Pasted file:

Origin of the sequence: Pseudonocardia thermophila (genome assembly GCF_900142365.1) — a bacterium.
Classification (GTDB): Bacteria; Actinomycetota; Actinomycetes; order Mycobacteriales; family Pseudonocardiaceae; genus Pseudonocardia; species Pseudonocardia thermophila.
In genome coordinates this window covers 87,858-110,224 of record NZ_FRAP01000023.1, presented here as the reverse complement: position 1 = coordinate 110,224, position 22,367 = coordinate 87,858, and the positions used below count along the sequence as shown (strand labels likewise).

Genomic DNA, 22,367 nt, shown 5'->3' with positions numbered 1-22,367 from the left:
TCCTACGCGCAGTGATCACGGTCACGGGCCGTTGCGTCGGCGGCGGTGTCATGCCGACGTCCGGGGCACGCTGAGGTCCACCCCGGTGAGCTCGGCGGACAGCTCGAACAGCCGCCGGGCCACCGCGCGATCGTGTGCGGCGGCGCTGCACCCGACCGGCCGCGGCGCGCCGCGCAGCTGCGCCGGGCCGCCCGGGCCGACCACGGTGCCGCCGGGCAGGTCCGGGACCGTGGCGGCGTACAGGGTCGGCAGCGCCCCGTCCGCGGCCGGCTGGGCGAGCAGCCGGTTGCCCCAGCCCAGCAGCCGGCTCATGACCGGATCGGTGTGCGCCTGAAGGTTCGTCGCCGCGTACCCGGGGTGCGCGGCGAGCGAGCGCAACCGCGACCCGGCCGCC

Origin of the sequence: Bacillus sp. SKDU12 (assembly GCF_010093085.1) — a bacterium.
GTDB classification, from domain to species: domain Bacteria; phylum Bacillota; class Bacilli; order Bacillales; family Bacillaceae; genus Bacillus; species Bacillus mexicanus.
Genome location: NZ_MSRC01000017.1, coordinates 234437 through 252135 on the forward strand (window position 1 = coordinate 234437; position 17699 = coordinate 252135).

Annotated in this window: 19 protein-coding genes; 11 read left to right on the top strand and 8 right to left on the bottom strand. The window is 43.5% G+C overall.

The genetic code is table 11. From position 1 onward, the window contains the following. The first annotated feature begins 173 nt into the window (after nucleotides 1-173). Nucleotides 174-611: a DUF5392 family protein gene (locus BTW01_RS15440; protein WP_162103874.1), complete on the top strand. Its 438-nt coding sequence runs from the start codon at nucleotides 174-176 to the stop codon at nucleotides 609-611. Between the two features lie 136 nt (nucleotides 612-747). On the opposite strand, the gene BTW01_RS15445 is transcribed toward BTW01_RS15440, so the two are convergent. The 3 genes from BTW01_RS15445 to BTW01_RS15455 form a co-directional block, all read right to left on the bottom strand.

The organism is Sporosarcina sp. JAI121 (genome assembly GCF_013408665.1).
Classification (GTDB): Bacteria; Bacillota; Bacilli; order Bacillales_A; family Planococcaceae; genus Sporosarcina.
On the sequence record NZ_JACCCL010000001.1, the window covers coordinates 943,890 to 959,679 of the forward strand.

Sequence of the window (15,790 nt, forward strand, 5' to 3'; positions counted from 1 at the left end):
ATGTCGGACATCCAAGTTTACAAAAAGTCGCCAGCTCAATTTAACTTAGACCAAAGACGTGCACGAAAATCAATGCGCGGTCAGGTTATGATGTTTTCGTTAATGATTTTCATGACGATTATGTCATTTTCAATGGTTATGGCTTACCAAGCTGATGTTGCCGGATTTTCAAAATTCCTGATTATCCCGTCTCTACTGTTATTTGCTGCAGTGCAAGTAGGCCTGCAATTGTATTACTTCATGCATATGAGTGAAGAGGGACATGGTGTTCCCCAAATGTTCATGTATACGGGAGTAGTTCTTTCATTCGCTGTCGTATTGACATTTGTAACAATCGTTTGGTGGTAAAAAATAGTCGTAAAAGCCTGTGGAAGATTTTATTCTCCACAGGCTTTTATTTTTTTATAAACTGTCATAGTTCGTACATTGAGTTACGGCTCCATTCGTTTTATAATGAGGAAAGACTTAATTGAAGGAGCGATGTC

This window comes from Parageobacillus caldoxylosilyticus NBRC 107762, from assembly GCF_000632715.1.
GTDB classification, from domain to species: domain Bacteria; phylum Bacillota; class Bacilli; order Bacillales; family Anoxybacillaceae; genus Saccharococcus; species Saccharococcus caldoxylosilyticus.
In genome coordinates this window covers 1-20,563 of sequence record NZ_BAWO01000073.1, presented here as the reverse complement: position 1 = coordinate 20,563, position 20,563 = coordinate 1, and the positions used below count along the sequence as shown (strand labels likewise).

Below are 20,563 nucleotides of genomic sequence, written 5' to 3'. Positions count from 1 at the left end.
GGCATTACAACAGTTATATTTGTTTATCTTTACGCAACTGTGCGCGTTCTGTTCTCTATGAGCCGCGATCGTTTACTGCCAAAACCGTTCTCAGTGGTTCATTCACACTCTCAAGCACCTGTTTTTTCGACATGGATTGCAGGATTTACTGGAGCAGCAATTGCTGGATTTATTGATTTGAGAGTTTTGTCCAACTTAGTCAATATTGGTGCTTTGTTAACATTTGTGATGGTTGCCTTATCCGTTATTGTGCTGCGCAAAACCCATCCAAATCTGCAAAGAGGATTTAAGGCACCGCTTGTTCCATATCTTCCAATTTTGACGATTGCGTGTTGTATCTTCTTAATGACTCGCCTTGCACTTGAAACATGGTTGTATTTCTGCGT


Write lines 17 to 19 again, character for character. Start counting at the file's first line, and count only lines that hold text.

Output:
GTDB classification, from domain to species: domain Bacteria; phylum Bacillota; class Bacilli; order Bacillales; family Anoxybacillaceae; genus Saccharococcus; species Saccharococcus caldoxylosilyticus.
In genome coordinates this window covers 1-20,563 of sequence record NZ_BAWO01000073.1, presented here as the reverse complement: position 1 = coordinate 20,563, position 20,563 = coordinate 1, and the positions used below count along the sequence as shown (strand labels likewise).

Below are 20,563 nucleotides of genomic sequence, written 5' to 3'. Positions count from 1 at the left end.